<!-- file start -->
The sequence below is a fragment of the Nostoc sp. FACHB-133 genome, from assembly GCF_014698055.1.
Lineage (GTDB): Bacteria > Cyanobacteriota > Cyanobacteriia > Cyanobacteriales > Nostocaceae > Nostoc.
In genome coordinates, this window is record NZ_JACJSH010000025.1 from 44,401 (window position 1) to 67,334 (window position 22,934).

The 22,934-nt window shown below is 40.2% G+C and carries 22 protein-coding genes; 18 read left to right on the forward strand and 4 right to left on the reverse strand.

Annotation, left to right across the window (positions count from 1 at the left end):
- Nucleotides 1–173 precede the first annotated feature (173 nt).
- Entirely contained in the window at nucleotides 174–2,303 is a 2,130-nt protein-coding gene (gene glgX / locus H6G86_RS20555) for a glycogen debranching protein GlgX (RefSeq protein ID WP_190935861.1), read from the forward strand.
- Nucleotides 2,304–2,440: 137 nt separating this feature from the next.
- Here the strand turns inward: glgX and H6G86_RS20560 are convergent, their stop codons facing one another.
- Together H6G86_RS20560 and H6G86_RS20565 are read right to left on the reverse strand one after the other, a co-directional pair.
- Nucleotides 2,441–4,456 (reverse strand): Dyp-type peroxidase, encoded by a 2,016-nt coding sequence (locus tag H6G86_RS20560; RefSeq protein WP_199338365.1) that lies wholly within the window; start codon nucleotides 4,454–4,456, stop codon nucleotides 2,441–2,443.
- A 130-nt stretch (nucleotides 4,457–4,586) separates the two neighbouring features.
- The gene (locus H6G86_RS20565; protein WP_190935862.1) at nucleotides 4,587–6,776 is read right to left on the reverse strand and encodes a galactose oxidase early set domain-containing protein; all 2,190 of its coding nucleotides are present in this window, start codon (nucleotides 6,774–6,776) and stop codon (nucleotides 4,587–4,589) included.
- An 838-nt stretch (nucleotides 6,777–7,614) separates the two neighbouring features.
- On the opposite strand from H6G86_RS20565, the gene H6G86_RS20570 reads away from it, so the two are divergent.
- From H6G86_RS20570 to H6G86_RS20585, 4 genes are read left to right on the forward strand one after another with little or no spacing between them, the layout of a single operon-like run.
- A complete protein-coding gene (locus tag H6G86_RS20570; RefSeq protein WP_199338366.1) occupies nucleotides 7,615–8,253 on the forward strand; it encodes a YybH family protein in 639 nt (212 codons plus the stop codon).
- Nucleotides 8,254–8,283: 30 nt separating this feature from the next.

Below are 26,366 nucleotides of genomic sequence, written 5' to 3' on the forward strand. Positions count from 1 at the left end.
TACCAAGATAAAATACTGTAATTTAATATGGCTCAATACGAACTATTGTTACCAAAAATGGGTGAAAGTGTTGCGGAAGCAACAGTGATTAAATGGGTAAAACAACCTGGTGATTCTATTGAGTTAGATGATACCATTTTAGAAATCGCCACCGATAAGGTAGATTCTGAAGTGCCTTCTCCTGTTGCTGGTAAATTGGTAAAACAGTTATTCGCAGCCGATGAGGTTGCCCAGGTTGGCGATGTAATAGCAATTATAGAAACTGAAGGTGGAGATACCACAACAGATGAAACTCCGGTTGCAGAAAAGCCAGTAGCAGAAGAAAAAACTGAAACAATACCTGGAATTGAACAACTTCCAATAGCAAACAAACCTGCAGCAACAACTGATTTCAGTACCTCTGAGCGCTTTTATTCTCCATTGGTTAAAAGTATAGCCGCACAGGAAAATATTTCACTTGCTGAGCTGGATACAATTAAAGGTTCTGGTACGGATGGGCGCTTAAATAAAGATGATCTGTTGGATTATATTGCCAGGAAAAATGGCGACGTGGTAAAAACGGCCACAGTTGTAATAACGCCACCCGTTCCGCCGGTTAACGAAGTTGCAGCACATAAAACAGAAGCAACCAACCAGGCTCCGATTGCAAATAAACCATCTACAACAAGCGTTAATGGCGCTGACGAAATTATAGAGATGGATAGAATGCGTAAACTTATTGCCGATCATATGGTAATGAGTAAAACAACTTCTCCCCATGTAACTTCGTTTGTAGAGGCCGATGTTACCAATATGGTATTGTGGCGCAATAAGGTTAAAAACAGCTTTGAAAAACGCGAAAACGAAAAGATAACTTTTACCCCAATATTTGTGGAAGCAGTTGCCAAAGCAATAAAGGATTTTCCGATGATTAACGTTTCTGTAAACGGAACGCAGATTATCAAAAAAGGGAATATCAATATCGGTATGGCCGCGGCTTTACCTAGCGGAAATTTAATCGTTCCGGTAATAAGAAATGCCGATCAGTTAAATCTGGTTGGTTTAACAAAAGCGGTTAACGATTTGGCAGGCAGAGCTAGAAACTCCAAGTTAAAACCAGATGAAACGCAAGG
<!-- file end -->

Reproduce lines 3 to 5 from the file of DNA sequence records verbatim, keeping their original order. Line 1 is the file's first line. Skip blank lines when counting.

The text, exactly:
In genome coordinates, this window is record NZ_JACJSH010000025.1 from 44,401 (window position 1) to 67,334 (window position 22,934).

The 22,934-nt window shown below is 40.2% G+C and carries 22 protein-coding genes; 18 read left to right on the forward strand and 4 right to left on the reverse strand.

Annotation, left to right across the window (positions count from 1 at the left end):